How Joe Biden Will Change The FDA: Part 2

By Wade Ackerman, Denise Esposito and Scott Danzis
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Law360 (November 24, 2020, 4:25 PM EST) --
Wade Ackerman
Wade Ackerman
Denise Esposito
Denise Esposito
Scott Danzis
Scott Danzis
President-elect Joe Biden has won the 2020 U.S. presidential election, and the transition from the Trump administration to the Biden administration has now commenced. Meanwhile, control of the U.S. Senate remains in the balance, with two runoff elections in Georgia on Jan. 5.

Regardless of the outcome of the Georgia races, the Senate majority will be razor-thin. Hence, major overhauls of health policy and the U.S. Food and Drug Administration are unlikely, particularly if Democrats do not prevail in the Senate. This two-part article offers our outlook on the FDA under the Biden administration.

The first part discussed the transition period, likely priorities for the Biden FDA, and the future of the agency's inspections and enforcement activities for medical products. This installment focuses on the stronger regulatory focus that can be expected at the FDA divisions responsible for regulating specific product areas.

Center for Biologics Evaluation and Research, and Center for Drug Evaluation and Research

Generic and Biosimilar Competition

Expect the Biden administration to redouble the FDA's efforts to promote generic and biosimilar competition, in an effort to reduce drug prices. The administration likely will continue the initiatives that former FDA Commissioner Scott Gottlieb launched under his Drug Competition Action Plan and Biosimilars Action Plan.

Under the Biden administration, the FDA may take additional steps, such as reviewing the agency's approach to patent and exclusivity issues, and seeking to address the alleged abuse of the citizen petition procedure.

Supply Chain and Buy American Policies

Biden campaigned on a platform of improving the self-sufficiency of the pharmaceutical and medical product supply chain, and has pledged to increase domestic manufacturing capacity to avoid future shortages of critical goods.

While release of a comprehensive strategy is pending, likely priorities of a Biden administration include:

  • Making greater use of authorities under the Defense Production Act and Procurement Act of 1949;

  • Using the Biomedical Advanced Research and Development Authority to make science-based purchasing decisions and strengthen federal stockpiles;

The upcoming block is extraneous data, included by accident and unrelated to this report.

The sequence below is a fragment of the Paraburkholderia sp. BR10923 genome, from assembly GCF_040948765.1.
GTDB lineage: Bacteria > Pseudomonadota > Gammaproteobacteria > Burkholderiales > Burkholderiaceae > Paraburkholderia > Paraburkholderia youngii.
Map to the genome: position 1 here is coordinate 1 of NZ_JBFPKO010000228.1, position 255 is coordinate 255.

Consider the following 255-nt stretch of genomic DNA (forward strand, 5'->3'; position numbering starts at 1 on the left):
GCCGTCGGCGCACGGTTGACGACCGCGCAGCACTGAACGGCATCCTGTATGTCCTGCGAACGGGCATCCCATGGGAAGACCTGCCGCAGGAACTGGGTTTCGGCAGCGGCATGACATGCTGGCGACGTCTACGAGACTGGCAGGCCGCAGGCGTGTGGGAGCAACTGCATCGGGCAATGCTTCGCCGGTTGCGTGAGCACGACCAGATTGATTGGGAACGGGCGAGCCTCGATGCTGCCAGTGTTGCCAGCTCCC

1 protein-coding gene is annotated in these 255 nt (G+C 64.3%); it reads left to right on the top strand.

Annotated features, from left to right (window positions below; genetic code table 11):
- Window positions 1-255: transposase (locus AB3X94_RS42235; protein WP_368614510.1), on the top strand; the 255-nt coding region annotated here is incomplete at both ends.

• The possible use of compulsory licensing;

  • Possible implementation of some form of Buy American requirement for federal drug purchases;

  • Enacting tax and other incentives to encourage onshoring of pharmaceutical manufacturing;

  • Establishing requirements for companies to develop plans to address shortages and disruptions; and

  • Promoting surge manufacturing capacity.

Canadian Drug Importation

During the campaign, Biden supported letting states import Canadian prescription drugs, which means that the FDA's final rule on importation of prescription drugs from Canada could be left in place. The rule provides for the commercial importation of prescription drugs from Canada through time-limited importation programs, to be authorized by the FDA and managed by state and tribal governments.

Numerous states, including New Mexico, Colorado and Florida, are in the process of preparing their importation proposals. Drug manufacturers, pharmacists and the Canadian government generally oppose drug importation.

Regenerative Medicine

The FDA continues to focus resources and attention on regenerative medicine products, as the number of investigational new drug and biologic license applications submitted for gene therapies, cell therapies and other regenerative medicine products has risen dramatically.

The agency has signaled its desire for increased support for this work as part of the next round of Prescription Drug User Fee Act funding. Meanwhile, the FDA has extended its enforcement discretion policy regarding investigational new drug and premarket approval requirements for certain regenerative medicine products, from November 2020 to May 2021.

The FDA's choice to extend its enforcement discretion policy while agency resources are focused on battling the pandemic may signal an intent by the agency to engage in meaningful enforcement in this area after May 2021.

Decentralized Clinical Trials